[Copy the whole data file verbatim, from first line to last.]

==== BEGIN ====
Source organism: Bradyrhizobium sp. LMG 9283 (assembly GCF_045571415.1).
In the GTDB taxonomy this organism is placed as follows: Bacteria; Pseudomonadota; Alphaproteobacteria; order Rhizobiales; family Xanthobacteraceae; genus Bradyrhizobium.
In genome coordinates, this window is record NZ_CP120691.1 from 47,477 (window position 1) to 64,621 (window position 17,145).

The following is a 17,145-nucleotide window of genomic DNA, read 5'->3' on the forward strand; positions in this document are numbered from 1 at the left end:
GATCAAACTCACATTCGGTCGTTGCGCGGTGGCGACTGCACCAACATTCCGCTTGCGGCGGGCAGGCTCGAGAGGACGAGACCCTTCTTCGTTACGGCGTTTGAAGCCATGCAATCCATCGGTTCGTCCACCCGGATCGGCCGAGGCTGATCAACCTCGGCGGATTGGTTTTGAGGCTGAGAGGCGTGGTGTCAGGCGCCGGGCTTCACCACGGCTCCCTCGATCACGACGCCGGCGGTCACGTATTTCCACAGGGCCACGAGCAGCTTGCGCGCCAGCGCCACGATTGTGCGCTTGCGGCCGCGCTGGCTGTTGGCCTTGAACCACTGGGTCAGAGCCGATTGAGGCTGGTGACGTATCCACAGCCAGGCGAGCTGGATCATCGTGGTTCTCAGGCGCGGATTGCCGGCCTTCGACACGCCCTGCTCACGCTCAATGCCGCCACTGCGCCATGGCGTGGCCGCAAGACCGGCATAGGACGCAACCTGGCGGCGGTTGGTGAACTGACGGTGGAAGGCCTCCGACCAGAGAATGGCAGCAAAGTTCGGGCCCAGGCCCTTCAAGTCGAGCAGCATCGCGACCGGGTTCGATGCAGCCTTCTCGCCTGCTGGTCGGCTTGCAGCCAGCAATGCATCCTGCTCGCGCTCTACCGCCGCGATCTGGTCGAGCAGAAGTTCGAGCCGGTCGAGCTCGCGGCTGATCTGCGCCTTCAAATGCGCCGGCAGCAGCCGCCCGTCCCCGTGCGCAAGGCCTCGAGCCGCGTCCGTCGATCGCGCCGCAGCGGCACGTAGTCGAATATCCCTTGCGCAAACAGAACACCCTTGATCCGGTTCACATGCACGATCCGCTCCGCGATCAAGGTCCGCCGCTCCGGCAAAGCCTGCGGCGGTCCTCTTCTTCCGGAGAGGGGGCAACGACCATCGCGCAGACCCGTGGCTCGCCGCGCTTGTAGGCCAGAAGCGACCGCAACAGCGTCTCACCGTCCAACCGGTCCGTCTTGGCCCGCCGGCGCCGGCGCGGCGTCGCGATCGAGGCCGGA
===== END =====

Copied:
Source organism: Bradyrhizobium sp. LMG 9283 (assembly GCF_045571415.1).
In the GTDB taxonomy this organism is placed as follows: Bacteria; Pseudomonadota; Alphaproteobacteria; order Rhizobiales; family Xanthobacteraceae; genus Bradyrhizobium.
In genome coordinates, this window is record NZ_CP120691.1 from 47,477 (window position 1) to 64,621 (window position 17,145).

The following is a 17,145-nucleotide window of genomic DNA, read 5'->3' on the forward strand; positions in this document are numbered from 1 at the left end:
GATCAAACTCACATTCGGTCGTTGCGCGGTGGCGACTGCACCAACATTCCGCTTGCGGCGGGCAGGCTCGAGAGGACGAGACCCTTCTTCGTTACGGCGTTTGAAGCCATGCAATCCATCGGTTCGTCCACCCGGATCGGCCGAGGCTGATCAACCTCGGCGGATTGGTTTTGAGGCTGAGAGGCGTGGTGTCAGGCGCCGGGCTTCACCACGGCTCCCTCGATCACGACGCCGGCGGTCACGTATTTCCACAGGGCCACGAGCAGCTTGCGCGCCAGCGCCACGATTGTGCGCTTGCGGCCGCGCTGGCTGTTGGCCTTGAACCACTGGGTCAGAGCCGATTGAGGCTGGTGACGTATCCACAGCCAGGCGAGCTGGATCATCGTGGTTCTCAGGCGCGGATTGCCGGCCTTCGACACGCCCTGCTCACGCTCAATGCCGCCACTGCGCCATGGCGTGGCCGCAAGACCGGCATAGGACGCAACCTGGCGGCGGTTGGTGAACTGACGGTGGAAGGCCTCCGACCAGAGAATGGCAGCAAAGTTCGGGCCCAGGCCCTTCAAGTCGAGCAGCATCGCGACCGGGTTCGATGCAGCCTTCTCGCCTGCTGGTCGGCTTGCAGCCAGCAATGCATCCTGCTCGCGCTCTACCGCCGCGATCTGGTCGAGCAGAAGTTCGAGCCGGTCGAGCTCGCGGCTGATCTGCGCCTTCAAATGCGCCGGCAGCAGCCGCCCGTCCCCGTGCGCAAGGCCTCGAGCCGCGTCCGTCGATCGCGCCGCAGCGGCACGTAGTCGAATATCCCTTGCGCAAACAGAACACCCTTGATCCGGTTCACATGCACGATCCGCTCCGCGATCAAGGTCCGCCGCTCCGGCAAAGCCTGCGGCGGTCCTCTTCTTCCGGAGAGGGGGCAACGACCATCGCGCAGACCCGTGGCTCGCCGCGCTTGTAGGCCAGAAGCGACCGCAACAGCGTCTCACCGTCCAACCGGTCCGTCTTGGCCCGCCGGCGCCGGCGCGGCGTCGCGATCGAGGCCGGA